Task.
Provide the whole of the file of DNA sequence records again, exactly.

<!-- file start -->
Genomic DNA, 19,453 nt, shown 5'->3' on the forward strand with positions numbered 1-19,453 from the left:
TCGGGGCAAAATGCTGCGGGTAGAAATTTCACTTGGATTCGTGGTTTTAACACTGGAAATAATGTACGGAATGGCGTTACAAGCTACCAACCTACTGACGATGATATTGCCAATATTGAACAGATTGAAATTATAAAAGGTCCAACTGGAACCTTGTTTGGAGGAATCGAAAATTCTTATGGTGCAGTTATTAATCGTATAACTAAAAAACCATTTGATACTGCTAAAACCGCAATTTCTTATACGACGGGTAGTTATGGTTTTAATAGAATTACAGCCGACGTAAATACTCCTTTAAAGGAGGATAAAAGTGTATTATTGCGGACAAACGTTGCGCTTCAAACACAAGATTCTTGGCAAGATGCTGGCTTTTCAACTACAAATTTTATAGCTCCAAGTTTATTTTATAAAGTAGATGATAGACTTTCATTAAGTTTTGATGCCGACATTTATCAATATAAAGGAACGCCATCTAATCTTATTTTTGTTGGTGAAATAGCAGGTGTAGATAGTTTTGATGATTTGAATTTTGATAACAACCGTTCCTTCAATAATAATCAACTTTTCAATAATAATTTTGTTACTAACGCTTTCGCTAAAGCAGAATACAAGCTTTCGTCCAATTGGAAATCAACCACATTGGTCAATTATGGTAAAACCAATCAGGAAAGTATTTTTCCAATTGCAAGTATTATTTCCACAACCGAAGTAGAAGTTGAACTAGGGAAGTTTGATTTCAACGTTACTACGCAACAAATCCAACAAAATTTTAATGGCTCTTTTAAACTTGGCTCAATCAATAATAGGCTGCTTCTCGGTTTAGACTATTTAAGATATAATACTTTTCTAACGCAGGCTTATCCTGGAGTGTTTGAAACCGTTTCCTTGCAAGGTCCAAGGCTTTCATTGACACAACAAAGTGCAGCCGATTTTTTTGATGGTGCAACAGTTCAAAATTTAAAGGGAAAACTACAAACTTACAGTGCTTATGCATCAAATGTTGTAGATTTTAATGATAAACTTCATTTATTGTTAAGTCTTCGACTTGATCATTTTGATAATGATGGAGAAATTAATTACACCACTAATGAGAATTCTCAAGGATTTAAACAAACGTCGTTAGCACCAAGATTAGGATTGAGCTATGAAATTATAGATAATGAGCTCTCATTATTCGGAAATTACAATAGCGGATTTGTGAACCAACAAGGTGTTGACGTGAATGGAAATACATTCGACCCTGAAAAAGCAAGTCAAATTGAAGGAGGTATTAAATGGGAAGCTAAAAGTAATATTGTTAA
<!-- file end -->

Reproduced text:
Genomic DNA, 19,453 nt, shown 5'->3' on the forward strand with positions numbered 1-19,453 from the left:
TCGGGGCAAAATGCTGCGGGTAGAAATTTCACTTGGATTCGTGGTTTTAACACTGGAAATAATGTACGGAATGGCGTTACAAGCTACCAACCTACTGACGATGATATTGCCAATATTGAACAGATTGAAATTATAAAAGGTCCAACTGGAACCTTGTTTGGAGGAATCGAAAATTCTTATGGTGCAGTTATTAATCGTATAACTAAAAAACCATTTGATACTGCTAAAACCGCAATTTCTTATACGACGGGTAGTTATGGTTTTAATAGAATTACAGCCGACGTAAATACTCCTTTAAAGGAGGATAAAAGTGTATTATTGCGGACAAACGTTGCGCTTCAAACACAAGATTCTTGGCAAGATGCTGGCTTTTCAACTACAAATTTTATAGCTCCAAGTTTATTTTATAAAGTAGATGATAGACTTTCATTAAGTTTTGATGCCGACATTTATCAATATAAAGGAACGCCATCTAATCTTATTTTTGTTGGTGAAATAGCAGGTGTAGATAGTTTTGATGATTTGAATTTTGATAACAACCGTTCCTTCAATAATAATCAACTTTTCAATAATAATTTTGTTACTAACGCTTTCGCTAAAGCAGAATACAAGCTTTCGTCCAATTGGAAATCAACCACATTGGTCAATTATGGTAAAACCAATCAGGAAAGTATTTTTCCAATTGCAAGTATTATTTCCACAACCGAAGTAGAAGTTGAACTAGGGAAGTTTGATTTCAACGTTACTACGCAACAAATCCAACAAAATTTTAATGGCTCTTTTAAACTTGGCTCAATCAATAATAGGCTGCTTCTCGGTTTAGACTATTTAAGATATAATACTTTTCTAACGCAGGCTTATCCTGGAGTGTTTGAAACCGTTTCCTTGCAAGGTCCAAGGCTTTCATTGACACAACAAAGTGCAGCCGATTTTTTTGATGGTGCAACAGTTCAAAATTTAAAGGGAAAACTACAAACTTACAGTGCTTATGCATCAAATGTTGTAGATTTTAATGATAAACTTCATTTATTGTTAAGTCTTCGACTTGATCATTTTGATAATGATGGAGAAATTAATTACACCACTAATGAGAATTCTCAAGGATTTAAACAAACGTCGTTAGCACCAAGATTAGGATTGAGCTATGAAATTATAGATAATGAGCTCTCATTATTCGGAAATTACAATAGCGGATTTGTGAACCAACAAGGTGTTGACGTGAATGGAAATACATTCGACCCTGAAAAAGCAAGTCAAATTGAAGGAGGTATTAAATGGGAAGCTAAAAGTAATATTGTTAA